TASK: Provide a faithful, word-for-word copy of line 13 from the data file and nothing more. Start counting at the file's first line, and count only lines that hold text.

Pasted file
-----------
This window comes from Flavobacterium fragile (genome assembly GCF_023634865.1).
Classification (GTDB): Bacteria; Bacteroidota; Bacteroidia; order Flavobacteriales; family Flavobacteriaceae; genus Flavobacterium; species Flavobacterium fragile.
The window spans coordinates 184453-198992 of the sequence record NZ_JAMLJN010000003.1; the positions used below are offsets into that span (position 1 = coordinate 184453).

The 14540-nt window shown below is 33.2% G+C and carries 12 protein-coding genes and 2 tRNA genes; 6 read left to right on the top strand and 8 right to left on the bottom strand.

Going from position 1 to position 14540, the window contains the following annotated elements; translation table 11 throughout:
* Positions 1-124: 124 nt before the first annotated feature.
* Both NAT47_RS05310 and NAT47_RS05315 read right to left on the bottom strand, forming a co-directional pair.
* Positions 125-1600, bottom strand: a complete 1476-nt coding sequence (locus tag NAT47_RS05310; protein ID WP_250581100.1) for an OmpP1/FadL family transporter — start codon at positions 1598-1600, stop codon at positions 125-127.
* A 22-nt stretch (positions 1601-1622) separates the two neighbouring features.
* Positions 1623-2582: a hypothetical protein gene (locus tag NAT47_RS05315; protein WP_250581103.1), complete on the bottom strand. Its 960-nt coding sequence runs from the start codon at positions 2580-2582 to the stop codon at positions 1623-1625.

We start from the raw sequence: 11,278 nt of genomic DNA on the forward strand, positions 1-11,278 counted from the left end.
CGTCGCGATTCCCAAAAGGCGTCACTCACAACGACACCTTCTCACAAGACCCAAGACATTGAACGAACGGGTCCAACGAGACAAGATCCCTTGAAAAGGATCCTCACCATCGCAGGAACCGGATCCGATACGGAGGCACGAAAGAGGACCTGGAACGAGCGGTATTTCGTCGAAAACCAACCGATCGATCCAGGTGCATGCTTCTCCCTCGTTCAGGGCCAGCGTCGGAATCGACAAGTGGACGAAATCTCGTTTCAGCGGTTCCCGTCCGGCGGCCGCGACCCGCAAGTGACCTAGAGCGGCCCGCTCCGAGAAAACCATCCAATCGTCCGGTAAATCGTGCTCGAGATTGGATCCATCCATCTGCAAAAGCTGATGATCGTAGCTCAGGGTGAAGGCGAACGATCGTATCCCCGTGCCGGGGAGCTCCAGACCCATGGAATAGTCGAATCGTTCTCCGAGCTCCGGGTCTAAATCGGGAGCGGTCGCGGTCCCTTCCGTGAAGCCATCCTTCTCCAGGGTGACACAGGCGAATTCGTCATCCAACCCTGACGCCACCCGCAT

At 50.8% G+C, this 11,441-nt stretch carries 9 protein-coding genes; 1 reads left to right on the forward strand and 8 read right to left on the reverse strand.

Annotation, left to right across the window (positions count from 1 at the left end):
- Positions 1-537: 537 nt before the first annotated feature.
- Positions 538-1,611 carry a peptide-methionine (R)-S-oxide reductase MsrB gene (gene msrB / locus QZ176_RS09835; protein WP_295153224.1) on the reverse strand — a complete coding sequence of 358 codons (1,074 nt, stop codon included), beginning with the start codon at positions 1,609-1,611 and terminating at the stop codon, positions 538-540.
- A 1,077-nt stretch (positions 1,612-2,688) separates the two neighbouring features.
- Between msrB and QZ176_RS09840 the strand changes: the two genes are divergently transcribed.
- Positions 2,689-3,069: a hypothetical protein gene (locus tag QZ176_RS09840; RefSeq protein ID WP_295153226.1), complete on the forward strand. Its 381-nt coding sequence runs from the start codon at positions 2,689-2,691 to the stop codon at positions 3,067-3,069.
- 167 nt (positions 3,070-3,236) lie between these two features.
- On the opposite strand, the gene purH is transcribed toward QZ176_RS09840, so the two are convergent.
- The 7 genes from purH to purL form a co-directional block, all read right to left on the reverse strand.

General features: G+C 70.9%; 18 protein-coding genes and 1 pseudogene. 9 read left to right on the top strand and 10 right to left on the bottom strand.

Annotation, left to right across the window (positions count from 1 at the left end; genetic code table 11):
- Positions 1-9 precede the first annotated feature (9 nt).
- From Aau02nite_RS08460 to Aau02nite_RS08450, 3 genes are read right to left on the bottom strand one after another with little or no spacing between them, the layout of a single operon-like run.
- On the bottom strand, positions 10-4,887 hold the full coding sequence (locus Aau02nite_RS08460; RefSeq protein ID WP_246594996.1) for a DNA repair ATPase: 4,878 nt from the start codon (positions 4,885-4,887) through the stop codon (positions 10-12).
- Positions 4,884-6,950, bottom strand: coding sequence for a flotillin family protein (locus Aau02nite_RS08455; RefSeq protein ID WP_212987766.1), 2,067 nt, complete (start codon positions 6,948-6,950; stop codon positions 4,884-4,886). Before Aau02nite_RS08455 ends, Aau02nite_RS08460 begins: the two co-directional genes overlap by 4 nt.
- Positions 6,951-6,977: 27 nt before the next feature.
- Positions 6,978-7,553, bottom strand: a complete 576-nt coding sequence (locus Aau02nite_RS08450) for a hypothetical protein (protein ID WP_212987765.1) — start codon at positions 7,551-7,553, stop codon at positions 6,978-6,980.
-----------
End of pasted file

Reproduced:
At 50.8% G+C, this 11,441-nt stretch carries 9 protein-coding genes; 1 reads left to right on the forward strand and 8 read right to left on the reverse strand.